Seedcamp is a first round fund that backs founders of tech-driven companies across several sectors, including legal. Artificial Lawyer talked to Tom Wilson, a former corporate lawyer at King & Wood Mallesons and now an investment manager at the London-based fund.
An example of Seedcamp’s commitment to legal tech was seen in its recent global callout to start-up companies in the legal space via a partnership with Nextlaw Labs. On that occasion 80 start-ups sought financial banking from across five continents.
The fund, which since its inception in 2007 has gone on to back over 230 companies with one unicorn, TransferWise, and over 80% having raised further funding in excess of $500m, has also backed two UK-based legal start-ups: Apperio and Juro.
So, Seedcamp clearly has ‘form’ for investing in legal tech. But, why is legal tech interesting to funders and why now?
‘We look for sectors that are ripe for disruption and use technology to enhance experiences for the end user. Law is no different and legal tech right now has all the hallmarks of where fintech was back in 2010,’ Wilson explains.
That is to say, the legal world is ‘an older industry with a lot of money in it, but where at the same time there are few tech applications matched to it’. Or, in other words, the legal market is ripe for new technology to become integrated into it.
Barriers to Success
Despite the surge in interest in legal tech, in part driven by advances in AI and the latest forms of automation, Wilson is realistic about the chances of start-ups breaking through and changing the legal world.
The key challenge, he points out, is that law firms are risk averse. Law firms don’t usually subscribe to the Silicon Valley mantra of ‘fail fast, learn and improve’. They’d prefer no failure at all, ever. But, of course, start-ups are necessarily experimental. They involve new technology and new approaches to solving persistent problems in the law.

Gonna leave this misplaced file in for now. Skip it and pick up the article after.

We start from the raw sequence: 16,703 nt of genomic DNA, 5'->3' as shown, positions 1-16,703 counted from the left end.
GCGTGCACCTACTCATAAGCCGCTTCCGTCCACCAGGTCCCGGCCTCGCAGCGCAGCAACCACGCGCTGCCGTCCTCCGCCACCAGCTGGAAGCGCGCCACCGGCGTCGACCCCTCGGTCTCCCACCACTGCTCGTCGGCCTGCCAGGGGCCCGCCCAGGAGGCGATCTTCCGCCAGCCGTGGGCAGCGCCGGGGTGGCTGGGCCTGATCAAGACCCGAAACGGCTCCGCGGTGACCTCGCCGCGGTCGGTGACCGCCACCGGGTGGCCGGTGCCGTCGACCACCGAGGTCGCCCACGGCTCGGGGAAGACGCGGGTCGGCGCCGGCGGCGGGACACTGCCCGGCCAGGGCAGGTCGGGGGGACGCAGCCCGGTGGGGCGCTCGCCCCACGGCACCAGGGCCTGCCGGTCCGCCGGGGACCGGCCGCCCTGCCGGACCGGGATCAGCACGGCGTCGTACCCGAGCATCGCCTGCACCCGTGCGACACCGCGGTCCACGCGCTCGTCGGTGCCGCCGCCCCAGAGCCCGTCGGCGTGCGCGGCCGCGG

This then leads to another quite simple, but also deadly, problem for legal start-ups: the slow sales cycle.
‘Law firms’ desire for risk is very, very low. So the sales cycle [for legal tech companies] is slow. This makes it harder for VCs to keep investing,’ Wilson explains.
He points out that investors want to see considerable improvement every 12 months. But, as anyone in the legal market can attest to, selling to law firms can often take 18 months or more to move from discussions to an actual contract. Moreover, because the tech here is so new, law firms will need to trial it and a trial does not mean a lasting contract will materialise.
Another factor is the number of law firms that a cutting edge legal tech company can sell to. How many law firms want to license the very latest AI technology? The answer is: a growing number, which is very positive. But compared to the global consumer market for general tech applications this is still a relatively small group of potential clients. Selling legal tech to corporate inhouse teams is also not easy.
‘A legal start-up may have no progress [in terms of clients and new revenue] to show in 12 months,’ Wilson notes. And that may be fine for the founders who are perfecting their ideas and tech, but not every investor will have the restraint not to get worried about a static client list.
Wilson stresses that this is why their partnership with Nextlaw Labs, which itself is connected to Dentons, really helps. The start-ups can at least work with Dentons, the largest law firm in the world by headcount and which has offices all over the globe. Such exposure certainly provides the legal tech start-ups with plenty of ‘real world’ testing and a chance to gain credibility in this risk-averse sector.